A defendant's involvement in procuring a witness's unavailability need not consist of a criminal act; the "wrongdoing" in forfeiture by wrongdoing is simply the intentional act of making the witness unavailable to testify or helping the witness become unavailable.
At approximately 2 A.M. on December 13, 2007, the defendant entered his girl friend's home, grabbed her by the throat while she was asleep, and held a knife to her throat. On December 21, 2007, the defendant was charged in a criminal complaint with assault and battery, in violation of G. L. c. 265, § 13A (a); assault by means of a dangerous weapon, in violation of G. L. c. 265, § 15B; and home invasion, in violation of G. L. c. 265, § 18C, and a warrant was issued for his arrest. The defendant and the victim had not been engaged to marry at the time of the assault, but they were married on January 5, 2008, at the North Attleborough town hall. On January 15, the defendant voluntarily surrendered himself to the court and was arraigned. At that time, the Commonwealth moved for a dangerousness hearing under G. L. c. 276, § 58A. At the dangerousness hearing on January 23, the victim testified that she was married to the defendant and invoked her spousal privilege. She continued to invoke her spousal privilege, and refused to testify at trial. Before trial, the Commonwealth moved in limine to admit hearsay statements made by the victim before she married the defendant to a close friend, to her sister, and to a police detective. The Commonwealth claimed that, by marrying the victim so that she could claim her spousal privilege, the defendant had forfeited his right to object on confrontation and hearsay grounds to the admission of her out-of-court statements under the forfeiture by wrongdoing doctrine. After an evidentiary hearing, the judge allowed the Commonwealth's motion in limine without making findings of fact or law. On May 6, 2008, a jury in the Attleboro District Court convicted the defendant of one count of assault and battery.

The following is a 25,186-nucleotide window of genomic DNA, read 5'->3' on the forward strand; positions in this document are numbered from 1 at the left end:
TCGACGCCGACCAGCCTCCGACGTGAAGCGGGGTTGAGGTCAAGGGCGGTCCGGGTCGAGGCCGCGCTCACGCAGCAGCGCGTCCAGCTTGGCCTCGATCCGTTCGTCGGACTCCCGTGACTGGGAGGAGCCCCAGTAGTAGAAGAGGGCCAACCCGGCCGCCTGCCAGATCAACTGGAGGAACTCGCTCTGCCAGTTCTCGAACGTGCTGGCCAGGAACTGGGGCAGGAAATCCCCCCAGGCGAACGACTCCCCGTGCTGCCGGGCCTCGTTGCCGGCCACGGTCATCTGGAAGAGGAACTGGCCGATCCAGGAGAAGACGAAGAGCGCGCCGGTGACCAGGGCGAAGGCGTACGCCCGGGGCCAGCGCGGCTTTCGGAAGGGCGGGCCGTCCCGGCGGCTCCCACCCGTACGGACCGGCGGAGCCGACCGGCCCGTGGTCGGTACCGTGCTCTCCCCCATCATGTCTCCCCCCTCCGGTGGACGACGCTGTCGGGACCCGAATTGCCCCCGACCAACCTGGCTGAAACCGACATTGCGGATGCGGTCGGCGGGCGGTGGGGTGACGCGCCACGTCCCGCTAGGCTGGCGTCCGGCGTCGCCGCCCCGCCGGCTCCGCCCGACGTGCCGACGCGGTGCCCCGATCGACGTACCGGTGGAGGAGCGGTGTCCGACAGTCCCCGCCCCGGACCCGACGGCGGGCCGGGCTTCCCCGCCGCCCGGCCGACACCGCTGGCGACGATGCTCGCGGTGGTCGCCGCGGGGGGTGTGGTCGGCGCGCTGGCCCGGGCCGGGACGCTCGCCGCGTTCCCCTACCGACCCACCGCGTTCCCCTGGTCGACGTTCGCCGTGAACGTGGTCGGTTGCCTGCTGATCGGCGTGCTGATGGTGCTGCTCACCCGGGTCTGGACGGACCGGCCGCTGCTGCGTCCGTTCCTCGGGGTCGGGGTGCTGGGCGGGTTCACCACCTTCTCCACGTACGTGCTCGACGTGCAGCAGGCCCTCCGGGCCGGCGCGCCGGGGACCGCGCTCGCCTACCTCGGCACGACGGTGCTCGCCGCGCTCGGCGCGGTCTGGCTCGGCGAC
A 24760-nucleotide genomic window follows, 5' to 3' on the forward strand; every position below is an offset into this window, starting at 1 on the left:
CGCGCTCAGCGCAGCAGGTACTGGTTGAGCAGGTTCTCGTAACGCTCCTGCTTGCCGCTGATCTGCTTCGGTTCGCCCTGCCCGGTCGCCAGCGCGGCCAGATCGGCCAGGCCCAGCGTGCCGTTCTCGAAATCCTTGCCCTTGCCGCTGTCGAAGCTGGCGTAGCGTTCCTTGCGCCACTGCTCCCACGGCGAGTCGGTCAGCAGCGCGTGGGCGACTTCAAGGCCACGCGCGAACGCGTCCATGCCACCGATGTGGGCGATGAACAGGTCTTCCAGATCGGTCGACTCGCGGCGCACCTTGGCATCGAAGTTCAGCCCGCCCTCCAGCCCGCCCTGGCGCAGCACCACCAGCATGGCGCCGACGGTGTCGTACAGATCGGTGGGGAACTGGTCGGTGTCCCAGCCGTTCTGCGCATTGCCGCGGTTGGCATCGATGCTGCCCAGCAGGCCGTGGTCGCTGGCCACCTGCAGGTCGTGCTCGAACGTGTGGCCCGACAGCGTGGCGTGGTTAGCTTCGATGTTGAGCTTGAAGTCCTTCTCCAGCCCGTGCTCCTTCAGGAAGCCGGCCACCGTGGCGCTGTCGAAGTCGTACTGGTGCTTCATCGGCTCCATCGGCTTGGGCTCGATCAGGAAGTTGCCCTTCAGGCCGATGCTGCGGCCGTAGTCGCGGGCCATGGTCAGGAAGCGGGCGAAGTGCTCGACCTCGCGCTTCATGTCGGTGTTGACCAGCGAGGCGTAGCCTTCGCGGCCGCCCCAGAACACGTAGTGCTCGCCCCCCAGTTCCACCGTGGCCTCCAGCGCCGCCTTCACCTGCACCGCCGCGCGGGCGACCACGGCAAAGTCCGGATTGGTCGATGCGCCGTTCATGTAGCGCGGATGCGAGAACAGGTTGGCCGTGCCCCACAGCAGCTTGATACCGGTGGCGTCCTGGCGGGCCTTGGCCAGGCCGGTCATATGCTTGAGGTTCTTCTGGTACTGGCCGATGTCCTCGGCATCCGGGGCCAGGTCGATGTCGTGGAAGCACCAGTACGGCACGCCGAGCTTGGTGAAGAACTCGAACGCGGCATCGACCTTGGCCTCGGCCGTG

Did the defendant forfeit his confrontation and hearsay objections to the admission of the victim's statements because he intended, by marrying her, to enable her to exercise her spousal privilege and thereby make her unavailable to testify at trial?
The Supreme Judicial Court found, inter alia, that defendant forfeited his confrontation and hearsay objections to the admission of the victim's statements because he intended, by marrying her, to enable her to exercise her spousal privilege and thereby make her unavailable to testify at trial. Even if the idea to marry originated with the victim, her spousal privilege existed only because of defendant's agreement. The hearsay evidence presented by a police officer, the victim's sister, and her friend bore substantial indicia of reliability. The prosecutor's improper closing argument did not create a substantial risk of a miscarriage of justice. Accordingly, pursuant to Mass. Gen. Laws ch. 233, § 20 and Mass. Const. Decl. Rights art. 12, the victim's out-of-court statements were properly admitted under the forfeiture by wrongdoing doctrine.